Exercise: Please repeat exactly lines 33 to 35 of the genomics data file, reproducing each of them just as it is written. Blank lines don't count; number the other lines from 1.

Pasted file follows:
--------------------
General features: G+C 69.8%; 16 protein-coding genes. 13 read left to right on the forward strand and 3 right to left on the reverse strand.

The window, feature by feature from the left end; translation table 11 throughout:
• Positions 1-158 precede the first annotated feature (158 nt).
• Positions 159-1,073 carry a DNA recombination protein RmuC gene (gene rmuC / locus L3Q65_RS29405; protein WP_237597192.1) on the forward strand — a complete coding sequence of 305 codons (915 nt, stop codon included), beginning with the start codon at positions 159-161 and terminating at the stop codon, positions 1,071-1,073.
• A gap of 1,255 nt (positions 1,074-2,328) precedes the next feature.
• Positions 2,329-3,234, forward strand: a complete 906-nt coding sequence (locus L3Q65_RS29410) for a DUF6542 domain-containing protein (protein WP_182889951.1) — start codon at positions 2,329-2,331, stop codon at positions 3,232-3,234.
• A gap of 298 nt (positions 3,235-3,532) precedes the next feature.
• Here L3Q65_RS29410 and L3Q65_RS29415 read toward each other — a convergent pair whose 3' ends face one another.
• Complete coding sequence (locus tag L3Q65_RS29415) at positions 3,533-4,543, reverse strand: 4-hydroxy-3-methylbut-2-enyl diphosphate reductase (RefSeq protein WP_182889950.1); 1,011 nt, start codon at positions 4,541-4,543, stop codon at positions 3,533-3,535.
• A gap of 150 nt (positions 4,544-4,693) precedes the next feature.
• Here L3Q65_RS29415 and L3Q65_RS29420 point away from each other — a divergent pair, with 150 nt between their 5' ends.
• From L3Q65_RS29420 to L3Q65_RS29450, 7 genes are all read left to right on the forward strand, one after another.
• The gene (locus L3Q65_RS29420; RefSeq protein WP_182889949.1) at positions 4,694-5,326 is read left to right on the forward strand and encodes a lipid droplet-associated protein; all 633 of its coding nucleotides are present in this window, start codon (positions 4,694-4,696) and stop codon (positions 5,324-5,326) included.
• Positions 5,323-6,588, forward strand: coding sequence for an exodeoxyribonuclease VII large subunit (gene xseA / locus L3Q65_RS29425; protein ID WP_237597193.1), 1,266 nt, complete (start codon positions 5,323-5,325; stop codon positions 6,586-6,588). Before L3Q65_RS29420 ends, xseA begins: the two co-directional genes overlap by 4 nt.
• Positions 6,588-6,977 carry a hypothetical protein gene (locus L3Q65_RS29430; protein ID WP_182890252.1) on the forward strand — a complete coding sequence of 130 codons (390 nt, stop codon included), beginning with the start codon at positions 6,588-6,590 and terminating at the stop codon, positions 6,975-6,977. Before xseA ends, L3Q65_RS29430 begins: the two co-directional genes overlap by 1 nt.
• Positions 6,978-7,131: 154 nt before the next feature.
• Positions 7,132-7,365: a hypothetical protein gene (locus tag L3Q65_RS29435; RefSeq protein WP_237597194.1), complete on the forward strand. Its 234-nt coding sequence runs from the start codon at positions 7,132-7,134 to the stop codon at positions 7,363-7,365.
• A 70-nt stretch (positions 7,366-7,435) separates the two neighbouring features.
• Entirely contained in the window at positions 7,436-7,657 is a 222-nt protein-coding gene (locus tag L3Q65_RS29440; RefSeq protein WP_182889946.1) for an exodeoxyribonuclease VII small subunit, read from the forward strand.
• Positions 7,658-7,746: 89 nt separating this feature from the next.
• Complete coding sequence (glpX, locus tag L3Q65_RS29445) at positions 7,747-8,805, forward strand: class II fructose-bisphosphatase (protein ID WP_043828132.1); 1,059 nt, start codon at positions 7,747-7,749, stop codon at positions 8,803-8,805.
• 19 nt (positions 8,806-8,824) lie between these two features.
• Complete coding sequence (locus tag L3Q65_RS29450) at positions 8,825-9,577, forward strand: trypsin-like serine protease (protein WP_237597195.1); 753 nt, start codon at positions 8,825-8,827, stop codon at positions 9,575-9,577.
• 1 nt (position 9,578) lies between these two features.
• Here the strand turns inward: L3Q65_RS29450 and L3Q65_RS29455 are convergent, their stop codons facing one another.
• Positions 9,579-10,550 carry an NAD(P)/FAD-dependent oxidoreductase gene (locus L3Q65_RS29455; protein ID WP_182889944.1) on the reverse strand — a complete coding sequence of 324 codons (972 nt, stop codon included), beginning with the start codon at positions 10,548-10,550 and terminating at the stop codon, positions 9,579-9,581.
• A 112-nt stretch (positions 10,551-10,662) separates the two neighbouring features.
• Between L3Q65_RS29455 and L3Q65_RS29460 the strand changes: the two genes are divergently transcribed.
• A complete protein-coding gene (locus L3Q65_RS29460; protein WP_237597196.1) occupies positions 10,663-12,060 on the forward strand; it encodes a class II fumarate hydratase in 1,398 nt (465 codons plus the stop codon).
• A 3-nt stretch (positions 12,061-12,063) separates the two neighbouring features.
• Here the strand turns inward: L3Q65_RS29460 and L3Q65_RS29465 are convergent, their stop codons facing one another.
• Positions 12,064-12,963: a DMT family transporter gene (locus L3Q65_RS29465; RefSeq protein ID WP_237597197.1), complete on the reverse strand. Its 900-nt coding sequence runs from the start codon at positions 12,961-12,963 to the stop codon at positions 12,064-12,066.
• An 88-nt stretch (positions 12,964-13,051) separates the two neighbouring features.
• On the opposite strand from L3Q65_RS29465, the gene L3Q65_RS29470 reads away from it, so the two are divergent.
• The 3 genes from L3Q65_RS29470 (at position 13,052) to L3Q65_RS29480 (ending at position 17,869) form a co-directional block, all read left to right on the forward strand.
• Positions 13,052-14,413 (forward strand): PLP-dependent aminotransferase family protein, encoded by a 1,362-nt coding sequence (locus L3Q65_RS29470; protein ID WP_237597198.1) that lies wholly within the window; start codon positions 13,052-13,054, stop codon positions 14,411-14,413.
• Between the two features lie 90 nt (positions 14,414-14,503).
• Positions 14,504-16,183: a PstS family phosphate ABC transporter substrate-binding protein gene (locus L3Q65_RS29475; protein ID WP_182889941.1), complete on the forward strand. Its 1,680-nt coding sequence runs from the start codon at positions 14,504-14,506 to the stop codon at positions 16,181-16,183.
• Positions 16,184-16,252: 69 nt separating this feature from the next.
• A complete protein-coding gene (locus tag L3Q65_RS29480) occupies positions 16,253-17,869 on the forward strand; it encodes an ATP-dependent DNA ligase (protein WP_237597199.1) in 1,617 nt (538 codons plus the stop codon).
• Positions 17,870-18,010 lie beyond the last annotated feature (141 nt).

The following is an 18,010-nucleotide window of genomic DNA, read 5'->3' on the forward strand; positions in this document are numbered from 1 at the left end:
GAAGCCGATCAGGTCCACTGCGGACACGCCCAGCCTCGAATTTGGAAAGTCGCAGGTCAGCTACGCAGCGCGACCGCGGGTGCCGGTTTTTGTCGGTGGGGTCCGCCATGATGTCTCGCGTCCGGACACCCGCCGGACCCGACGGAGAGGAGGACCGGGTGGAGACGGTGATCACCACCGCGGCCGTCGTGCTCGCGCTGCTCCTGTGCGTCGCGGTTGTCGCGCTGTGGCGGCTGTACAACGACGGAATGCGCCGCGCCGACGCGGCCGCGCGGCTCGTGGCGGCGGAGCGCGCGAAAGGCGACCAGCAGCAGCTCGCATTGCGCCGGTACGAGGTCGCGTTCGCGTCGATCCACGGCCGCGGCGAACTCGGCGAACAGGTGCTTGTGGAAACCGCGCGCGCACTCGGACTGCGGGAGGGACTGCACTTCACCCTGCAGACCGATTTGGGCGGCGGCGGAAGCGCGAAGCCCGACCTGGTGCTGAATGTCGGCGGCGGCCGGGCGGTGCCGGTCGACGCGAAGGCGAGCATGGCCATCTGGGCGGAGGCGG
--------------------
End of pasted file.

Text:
• An 88-nt stretch (positions 12,964-13,051) separates the two neighbouring features.
• On the opposite strand from L3Q65_RS29465, the gene L3Q65_RS29470 reads away from it, so the two are divergent.
• The 3 genes from L3Q65_RS29470 (at position 13,052) to L3Q65_RS29480 (ending at position 17,869) form a co-directional block, all read left to right on the forward strand.